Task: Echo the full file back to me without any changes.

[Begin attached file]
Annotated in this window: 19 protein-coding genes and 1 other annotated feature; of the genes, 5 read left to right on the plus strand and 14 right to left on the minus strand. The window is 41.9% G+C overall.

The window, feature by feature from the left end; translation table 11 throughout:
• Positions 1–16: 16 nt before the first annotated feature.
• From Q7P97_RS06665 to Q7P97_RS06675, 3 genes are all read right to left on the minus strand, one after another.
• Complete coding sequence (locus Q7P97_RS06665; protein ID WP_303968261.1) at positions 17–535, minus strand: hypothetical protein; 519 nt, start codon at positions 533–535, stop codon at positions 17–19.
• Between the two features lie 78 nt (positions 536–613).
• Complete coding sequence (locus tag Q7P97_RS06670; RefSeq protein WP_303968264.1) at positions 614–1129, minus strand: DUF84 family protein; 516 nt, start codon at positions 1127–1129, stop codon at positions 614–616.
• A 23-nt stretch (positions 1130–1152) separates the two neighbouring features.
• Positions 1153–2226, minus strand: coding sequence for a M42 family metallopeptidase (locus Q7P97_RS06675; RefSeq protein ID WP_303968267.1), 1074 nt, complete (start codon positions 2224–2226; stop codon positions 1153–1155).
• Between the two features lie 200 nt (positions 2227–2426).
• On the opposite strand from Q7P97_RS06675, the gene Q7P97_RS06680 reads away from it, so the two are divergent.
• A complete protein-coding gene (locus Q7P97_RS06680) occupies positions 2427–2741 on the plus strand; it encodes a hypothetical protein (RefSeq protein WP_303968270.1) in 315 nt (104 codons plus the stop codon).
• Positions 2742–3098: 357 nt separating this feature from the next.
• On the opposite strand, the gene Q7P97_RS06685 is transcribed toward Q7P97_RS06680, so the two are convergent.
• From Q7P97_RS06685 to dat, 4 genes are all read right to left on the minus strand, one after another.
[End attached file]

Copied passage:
Annotated in this window: 19 protein-coding genes and 1 other annotated feature; of the genes, 5 read left to right on the plus strand and 14 right to left on the minus strand. The window is 41.9% G+C overall.

The window, feature by feature from the left end; translation table 11 throughout:
• Positions 1–16: 16 nt before the first annotated feature.
• From Q7P97_RS06665 to Q7P97_RS06675, 3 genes are all read right to left on the minus strand, one after another.
• Complete coding sequence (locus Q7P97_RS06665; protein ID WP_303968261.1) at positions 17–535, minus strand: hypothetical protein; 519 nt, start codon at positions 533–535, stop codon at positions 17–19.
• Between the two features lie 78 nt (positions 536–613).
• Complete coding sequence (locus tag Q7P97_RS06670; RefSeq protein WP_303968264.1) at positions 614–1129, minus strand: DUF84 family protein; 516 nt, start codon at positions 1127–1129, stop codon at positions 614–616.
• A 23-nt stretch (positions 1130–1152) separates the two neighbouring features.
• Positions 1153–2226, minus strand: coding sequence for a M42 family metallopeptidase (locus Q7P97_RS06675; RefSeq protein ID WP_303968267.1), 1074 nt, complete (start codon positions 2224–2226; stop codon positions 1153–1155).
• Between the two features lie 200 nt (positions 2227–2426).
• On the opposite strand from Q7P97_RS06675, the gene Q7P97_RS06680 reads away from it, so the two are divergent.
• A complete protein-coding gene (locus Q7P97_RS06680) occupies positions 2427–2741 on the plus strand; it encodes a hypothetical protein (RefSeq protein WP_303968270.1) in 315 nt (104 codons plus the stop codon).
• Positions 2742–3098: 357 nt separating this feature from the next.
• On the opposite strand, the gene Q7P97_RS06685 is transcribed toward Q7P97_RS06680, so the two are convergent.
• From Q7P97_RS06685 to dat, 4 genes are all read right to left on the minus strand, one after another.